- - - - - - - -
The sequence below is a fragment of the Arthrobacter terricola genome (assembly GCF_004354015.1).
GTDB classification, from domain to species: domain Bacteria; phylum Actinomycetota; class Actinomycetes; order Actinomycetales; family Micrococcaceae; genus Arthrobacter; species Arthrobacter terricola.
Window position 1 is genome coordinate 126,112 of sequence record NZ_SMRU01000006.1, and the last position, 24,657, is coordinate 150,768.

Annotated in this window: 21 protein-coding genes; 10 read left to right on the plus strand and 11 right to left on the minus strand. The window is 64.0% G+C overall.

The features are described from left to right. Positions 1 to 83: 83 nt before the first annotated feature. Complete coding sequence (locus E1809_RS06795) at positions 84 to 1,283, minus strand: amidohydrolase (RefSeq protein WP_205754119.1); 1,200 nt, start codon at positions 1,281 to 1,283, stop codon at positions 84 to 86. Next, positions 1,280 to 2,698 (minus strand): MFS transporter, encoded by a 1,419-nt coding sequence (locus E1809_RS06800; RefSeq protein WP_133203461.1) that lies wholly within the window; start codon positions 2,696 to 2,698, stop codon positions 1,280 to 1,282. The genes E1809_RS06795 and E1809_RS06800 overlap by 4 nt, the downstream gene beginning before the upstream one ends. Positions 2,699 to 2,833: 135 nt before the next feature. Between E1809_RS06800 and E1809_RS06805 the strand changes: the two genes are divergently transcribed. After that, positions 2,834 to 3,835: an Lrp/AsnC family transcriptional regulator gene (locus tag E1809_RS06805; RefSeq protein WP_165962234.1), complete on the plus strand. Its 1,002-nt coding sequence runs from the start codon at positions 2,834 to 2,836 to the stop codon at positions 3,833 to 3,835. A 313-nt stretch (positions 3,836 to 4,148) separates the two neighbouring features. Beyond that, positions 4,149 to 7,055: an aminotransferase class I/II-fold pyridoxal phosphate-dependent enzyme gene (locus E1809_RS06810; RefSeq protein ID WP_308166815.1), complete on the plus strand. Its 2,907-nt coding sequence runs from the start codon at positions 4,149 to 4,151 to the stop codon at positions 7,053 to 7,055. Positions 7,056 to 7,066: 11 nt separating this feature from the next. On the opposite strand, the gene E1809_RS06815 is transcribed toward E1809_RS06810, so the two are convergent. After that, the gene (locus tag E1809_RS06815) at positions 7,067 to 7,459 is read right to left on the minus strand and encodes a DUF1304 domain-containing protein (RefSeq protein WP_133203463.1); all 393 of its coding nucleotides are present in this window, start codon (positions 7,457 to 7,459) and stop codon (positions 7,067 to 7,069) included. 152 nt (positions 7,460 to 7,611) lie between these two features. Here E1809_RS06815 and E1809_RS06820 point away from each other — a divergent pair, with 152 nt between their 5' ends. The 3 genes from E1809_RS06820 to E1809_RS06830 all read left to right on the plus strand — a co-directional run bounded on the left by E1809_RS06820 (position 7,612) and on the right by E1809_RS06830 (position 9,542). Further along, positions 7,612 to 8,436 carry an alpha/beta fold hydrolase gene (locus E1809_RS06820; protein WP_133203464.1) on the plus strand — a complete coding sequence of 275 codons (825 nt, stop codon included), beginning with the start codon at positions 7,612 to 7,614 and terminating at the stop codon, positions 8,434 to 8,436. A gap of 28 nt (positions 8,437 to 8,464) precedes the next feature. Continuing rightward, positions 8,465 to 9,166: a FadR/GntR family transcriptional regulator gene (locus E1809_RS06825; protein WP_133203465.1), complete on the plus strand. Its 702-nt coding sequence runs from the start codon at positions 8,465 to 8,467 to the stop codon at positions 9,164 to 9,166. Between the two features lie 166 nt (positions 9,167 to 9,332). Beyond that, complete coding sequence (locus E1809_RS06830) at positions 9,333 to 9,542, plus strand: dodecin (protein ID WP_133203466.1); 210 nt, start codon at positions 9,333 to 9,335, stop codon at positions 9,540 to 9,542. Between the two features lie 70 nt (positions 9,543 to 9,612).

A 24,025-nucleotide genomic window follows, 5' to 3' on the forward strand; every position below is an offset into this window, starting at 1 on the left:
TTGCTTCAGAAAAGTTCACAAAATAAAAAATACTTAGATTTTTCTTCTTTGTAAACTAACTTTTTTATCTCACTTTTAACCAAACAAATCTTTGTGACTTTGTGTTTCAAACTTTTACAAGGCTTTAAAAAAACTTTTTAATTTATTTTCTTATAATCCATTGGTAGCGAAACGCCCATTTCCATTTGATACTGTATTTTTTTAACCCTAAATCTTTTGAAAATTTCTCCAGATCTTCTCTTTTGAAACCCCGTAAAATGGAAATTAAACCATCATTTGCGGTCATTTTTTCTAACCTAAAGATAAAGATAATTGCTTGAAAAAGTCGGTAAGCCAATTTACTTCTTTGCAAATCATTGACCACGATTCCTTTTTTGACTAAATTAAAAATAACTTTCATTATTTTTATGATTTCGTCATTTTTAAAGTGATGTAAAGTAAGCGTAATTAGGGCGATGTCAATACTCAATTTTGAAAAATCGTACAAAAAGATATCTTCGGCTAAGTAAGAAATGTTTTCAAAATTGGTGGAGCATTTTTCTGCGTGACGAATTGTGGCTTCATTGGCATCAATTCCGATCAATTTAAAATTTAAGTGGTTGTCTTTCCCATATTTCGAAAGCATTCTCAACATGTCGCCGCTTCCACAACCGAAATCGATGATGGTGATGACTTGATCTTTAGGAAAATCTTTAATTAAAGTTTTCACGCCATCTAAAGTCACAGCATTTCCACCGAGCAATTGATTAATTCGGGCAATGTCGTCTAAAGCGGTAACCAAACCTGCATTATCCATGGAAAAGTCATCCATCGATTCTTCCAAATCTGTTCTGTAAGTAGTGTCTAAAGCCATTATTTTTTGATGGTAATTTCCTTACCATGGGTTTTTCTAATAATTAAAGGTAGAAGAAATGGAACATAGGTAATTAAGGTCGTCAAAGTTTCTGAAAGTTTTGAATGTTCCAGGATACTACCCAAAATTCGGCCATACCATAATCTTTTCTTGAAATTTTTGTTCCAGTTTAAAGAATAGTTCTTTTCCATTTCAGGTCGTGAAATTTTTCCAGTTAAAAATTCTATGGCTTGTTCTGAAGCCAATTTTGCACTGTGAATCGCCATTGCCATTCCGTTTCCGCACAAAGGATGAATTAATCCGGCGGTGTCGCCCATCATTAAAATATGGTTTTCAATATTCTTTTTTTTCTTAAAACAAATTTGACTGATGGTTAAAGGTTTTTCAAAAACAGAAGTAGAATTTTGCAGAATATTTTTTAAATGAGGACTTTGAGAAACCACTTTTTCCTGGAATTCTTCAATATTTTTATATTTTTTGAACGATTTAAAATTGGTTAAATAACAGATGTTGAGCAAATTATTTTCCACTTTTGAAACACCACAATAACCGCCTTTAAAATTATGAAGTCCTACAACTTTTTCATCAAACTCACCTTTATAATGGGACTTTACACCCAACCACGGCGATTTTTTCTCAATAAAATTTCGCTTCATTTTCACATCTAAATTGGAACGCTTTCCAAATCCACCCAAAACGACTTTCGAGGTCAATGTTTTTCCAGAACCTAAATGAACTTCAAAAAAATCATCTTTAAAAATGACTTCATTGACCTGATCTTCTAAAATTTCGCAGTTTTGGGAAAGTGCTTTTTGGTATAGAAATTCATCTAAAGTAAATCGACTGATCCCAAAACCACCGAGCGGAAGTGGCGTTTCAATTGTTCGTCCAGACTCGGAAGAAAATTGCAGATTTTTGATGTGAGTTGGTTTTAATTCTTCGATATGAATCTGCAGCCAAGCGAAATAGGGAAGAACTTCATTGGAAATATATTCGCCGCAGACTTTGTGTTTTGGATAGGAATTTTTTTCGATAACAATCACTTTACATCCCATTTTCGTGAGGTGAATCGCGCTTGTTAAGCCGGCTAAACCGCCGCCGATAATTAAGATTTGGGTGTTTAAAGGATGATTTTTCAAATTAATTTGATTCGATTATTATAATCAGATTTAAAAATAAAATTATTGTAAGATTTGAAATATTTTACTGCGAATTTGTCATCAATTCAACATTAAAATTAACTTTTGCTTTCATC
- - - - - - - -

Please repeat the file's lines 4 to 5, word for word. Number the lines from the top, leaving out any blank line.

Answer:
Annotated in this window: 21 protein-coding genes; 10 read left to right on the plus strand and 11 right to left on the minus strand. The window is 64.0% G+C overall.

The features are described from left to right. Positions 1 to 83: 83 nt before the first annotated feature. Complete coding sequence (locus E1809_RS06795) at positions 84 to 1,283, minus strand: amidohydrolase (RefSeq protein WP_205754119.1); 1,200 nt, start codon at positions 1,281 to 1,283, stop codon at positions 84 to 86. Next, positions 1,280 to 2,698 (minus strand): MFS transporter, encoded by a 1,419-nt coding sequence (locus E1809_RS06800; RefSeq protein WP_133203461.1) that lies wholly within the window; start codon positions 2,696 to 2,698, stop codon positions 1,280 to 1,282. The genes E1809_RS06795 and E1809_RS06800 overlap by 4 nt, the downstream gene beginning before the upstream one ends. Positions 2,699 to 2,833: 135 nt before the next feature. Between E1809_RS06800 and E1809_RS06805 the strand changes: the two genes are divergently transcribed. After that, positions 2,834 to 3,835: an Lrp/AsnC family transcriptional regulator gene (locus tag E1809_RS06805; RefSeq protein WP_165962234.1), complete on the plus strand. Its 1,002-nt coding sequence runs from the start codon at positions 2,834 to 2,836 to the stop codon at positions 3,833 to 3,835. A 313-nt stretch (positions 3,836 to 4,148) separates the two neighbouring features. Beyond that, positions 4,149 to 7,055: an aminotransferase class I/II-fold pyridoxal phosphate-dependent enzyme gene (locus E1809_RS06810; RefSeq protein ID WP_308166815.1), complete on the plus strand. Its 2,907-nt coding sequence runs from the start codon at positions 4,149 to 4,151 to the stop codon at positions 7,053 to 7,055. Positions 7,056 to 7,066: 11 nt separating this feature from the next. On the opposite strand, the gene E1809_RS06815 is transcribed toward E1809_RS06810, so the two are convergent. After that, the gene (locus tag E1809_RS06815) at positions 7,067 to 7,459 is read right to left on the minus strand and encodes a DUF1304 domain-containing protein (RefSeq protein WP_133203463.1); all 393 of its coding nucleotides are present in this window, start codon (positions 7,457 to 7,459) and stop codon (positions 7,067 to 7,069) included. 152 nt (positions 7,460 to 7,611) lie between these two features. Here E1809_RS06815 and E1809_RS06820 point away from each other — a divergent pair, with 152 nt between their 5' ends. The 3 genes from E1809_RS06820 to E1809_RS06830 all read left to right on the plus strand — a co-directional run bounded on the left by E1809_RS06820 (position 7,612) and on the right by E1809_RS06830 (position 9,542). Further along, positions 7,612 to 8,436 carry an alpha/beta fold hydrolase gene (locus E1809_RS06820; protein WP_133203464.1) on the plus strand — a complete coding sequence of 275 codons (825 nt, stop codon included), beginning with the start codon at positions 7,612 to 7,614 and terminating at the stop codon, positions 8,434 to 8,436. A gap of 28 nt (positions 8,437 to 8,464) precedes the next feature. Continuing rightward, positions 8,465 to 9,166: a FadR/GntR family transcriptional regulator gene (locus E1809_RS06825; protein WP_133203465.1), complete on the plus strand. Its 702-nt coding sequence runs from the start codon at positions 8,465 to 8,467 to the stop codon at positions 9,164 to 9,166. Between the two features lie 166 nt (positions 9,167 to 9,332). Beyond that, complete coding sequence (locus E1809_RS06830) at positions 9,333 to 9,542, plus strand: dodecin (protein ID WP_133203466.1); 210 nt, start codon at positions 9,333 to 9,335, stop codon at positions 9,540 to 9,542. Between the two features lie 70 nt (positions 9,543 to 9,612).